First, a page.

One last thought – it’s interesting to see that our code can be used for areas as small as a single city (FixMyStreet Chennai) or as large as a confederation of states (AskTheEU.org). In short, it’s scalable! How will you use it?
Image by Windell Oskay, used with thanks under the Creative Commons licence.
There are quite a few people around the world who are interested in running websites like FixMyStreet.com , TheyWorkForYou.com and WhatDoTheyKnow.com in their own countries. This high level of interest is why we have set up DIY mySociety – to make it an easier to get started running your own similar sites.
One of the most common barriers to launching a new website is the lack of technology skills. This post is about finding those skills in your city, country or region.
You don’t have to be a web developer to run a website based on mySociety code, but you do need access to someone with developer skills if you’re going to launch your own successful site.
When people are thinking about setting up a new mySociety-style website, they often assume that it can’t be done, because they aren’t technical, and they don’t know anyone who is.
Even if you’re not a coder, you might still be the right person (or group of people) to run this project. Are you good at motivating people, communicating, and organising? Then you have invaluable skills for this kind of enterprise. But that doesn’t remove the need for technical skills.
Why do you need a web developer?
You need a developer because it takes specialist skills to set up a website based on mySociety’s software.
Our software helps by saving developers months or years of work that they would have to do if starting from scratch. But it does not eliminate all the technical work – you will still need someone who knows how to build websites.
You need a web developer to:
- Install the software on a computer
- Configure the software to work in your local language(s)
- Make changes to the wording and graphic design of the site
- To add or remove features that are important to users in your country, city or region
You will need a developer to work on the project not only at the start, but for regular maintenance and improvements once it’s up and running.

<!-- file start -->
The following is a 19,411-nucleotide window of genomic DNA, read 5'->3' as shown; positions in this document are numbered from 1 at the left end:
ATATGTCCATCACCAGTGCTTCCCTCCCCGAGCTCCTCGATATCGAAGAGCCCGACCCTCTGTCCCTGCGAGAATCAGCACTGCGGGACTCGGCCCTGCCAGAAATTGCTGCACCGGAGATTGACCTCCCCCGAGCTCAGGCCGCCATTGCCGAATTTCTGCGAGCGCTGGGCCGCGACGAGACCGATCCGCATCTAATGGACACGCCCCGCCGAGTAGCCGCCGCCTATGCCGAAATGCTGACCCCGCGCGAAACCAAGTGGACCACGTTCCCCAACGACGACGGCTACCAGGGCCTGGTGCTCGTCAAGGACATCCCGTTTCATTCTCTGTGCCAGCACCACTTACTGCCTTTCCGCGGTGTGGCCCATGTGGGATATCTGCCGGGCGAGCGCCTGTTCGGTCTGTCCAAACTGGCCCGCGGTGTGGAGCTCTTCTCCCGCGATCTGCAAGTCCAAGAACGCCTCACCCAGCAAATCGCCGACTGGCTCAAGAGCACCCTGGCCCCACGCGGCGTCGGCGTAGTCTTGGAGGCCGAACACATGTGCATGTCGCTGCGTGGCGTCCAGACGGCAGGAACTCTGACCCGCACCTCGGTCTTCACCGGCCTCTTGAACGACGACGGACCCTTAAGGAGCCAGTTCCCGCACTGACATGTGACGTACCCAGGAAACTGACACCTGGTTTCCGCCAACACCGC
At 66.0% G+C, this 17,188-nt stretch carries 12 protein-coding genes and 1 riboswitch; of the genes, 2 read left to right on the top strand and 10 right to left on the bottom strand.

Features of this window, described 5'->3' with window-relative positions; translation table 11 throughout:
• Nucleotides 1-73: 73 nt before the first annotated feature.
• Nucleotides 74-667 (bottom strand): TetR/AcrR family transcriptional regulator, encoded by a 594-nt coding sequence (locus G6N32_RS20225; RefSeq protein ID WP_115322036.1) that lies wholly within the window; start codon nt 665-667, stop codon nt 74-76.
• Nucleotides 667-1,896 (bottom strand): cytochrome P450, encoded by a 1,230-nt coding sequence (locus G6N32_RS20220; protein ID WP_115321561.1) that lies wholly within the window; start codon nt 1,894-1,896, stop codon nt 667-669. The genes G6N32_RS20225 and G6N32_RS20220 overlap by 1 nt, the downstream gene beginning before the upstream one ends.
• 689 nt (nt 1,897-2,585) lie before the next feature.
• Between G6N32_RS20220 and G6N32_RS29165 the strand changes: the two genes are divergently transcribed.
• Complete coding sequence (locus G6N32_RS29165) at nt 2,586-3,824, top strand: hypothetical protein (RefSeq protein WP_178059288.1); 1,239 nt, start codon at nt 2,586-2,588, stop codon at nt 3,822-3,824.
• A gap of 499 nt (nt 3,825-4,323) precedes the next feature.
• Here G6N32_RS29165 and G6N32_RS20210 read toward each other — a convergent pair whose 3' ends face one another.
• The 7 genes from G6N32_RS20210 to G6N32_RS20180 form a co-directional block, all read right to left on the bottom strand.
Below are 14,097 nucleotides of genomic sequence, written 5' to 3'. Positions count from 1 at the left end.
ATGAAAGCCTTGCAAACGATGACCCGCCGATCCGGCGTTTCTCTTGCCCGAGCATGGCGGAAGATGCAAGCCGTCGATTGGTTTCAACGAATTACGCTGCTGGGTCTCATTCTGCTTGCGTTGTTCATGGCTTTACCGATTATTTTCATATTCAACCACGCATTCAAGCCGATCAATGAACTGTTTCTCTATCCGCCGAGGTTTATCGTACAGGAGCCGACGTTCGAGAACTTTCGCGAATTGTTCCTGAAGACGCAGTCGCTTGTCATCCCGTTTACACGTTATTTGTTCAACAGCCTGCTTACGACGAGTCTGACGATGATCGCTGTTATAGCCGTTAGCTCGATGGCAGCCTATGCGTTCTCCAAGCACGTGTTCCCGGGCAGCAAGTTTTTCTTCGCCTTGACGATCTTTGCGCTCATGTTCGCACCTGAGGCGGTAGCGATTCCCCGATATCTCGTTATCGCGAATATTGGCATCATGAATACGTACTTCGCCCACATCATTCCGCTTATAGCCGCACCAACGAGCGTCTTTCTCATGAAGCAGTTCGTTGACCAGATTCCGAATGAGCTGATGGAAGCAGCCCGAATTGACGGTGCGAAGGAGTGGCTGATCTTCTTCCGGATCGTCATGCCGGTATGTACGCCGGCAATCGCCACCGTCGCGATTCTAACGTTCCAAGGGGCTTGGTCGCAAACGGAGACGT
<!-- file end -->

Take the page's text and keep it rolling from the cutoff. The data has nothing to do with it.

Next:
What are my options for getting a developer to help?
If you are not a developer yourself, you have three basic choices for getting hold of some help.
Obviously the third of these options looks the most attractive, but please be aware that when you are asking somone to volunteer on a website like this you are asking them to work for days and weeks for free – this is not a question of helping our for an hour or two once a week.Working with an individual vs a company is also a decision. An individual will normally charge less per day worked, but an agency may reduce your risk of hiring someone who just can’t do the work at all. It is a balance. If you find someone who you think might be good, but you’re not sure, please don’t hesitate to ask mySociety for help in deciding.
- Pay a developer to set up your website
- Pay a web company to set up your website
- Ask a volunteer to set up your website
What are you looking for in a web developer?
Judging web developers thoroughly is a tricky, expert task. However, the following rules of thumb will help you:
1. Check that they care about using the internet to help with democracy or transparency. If they are excited then they are more likely to stick with the project, and make it succeed. Do not assume that just because they know about computers, they do not care about the rest of the world!
2. Ask them to show you some kind of website or mobile app that they build entirely or mostly on their own. If they can’t show you anything then that might cause you concern. If they have something good, that’s a good sign.
3. If they really keen to win your business or volunteer, they might be willing to try setting up a basic version of the website before you start working together. If they can do this then that’s a pretty good sign that they might be the right person to help you in the longer run.
4. If they tell you “there’s no need to re-use mySociety’s software – I can build this new website from scratch more easily”, this is a bad sign. Less good web developers often underestimate how hard it is to build a website like mySociety runs, and saying this is a common give-away that you are talking to someone who might not be very likely to succeed in launching your website.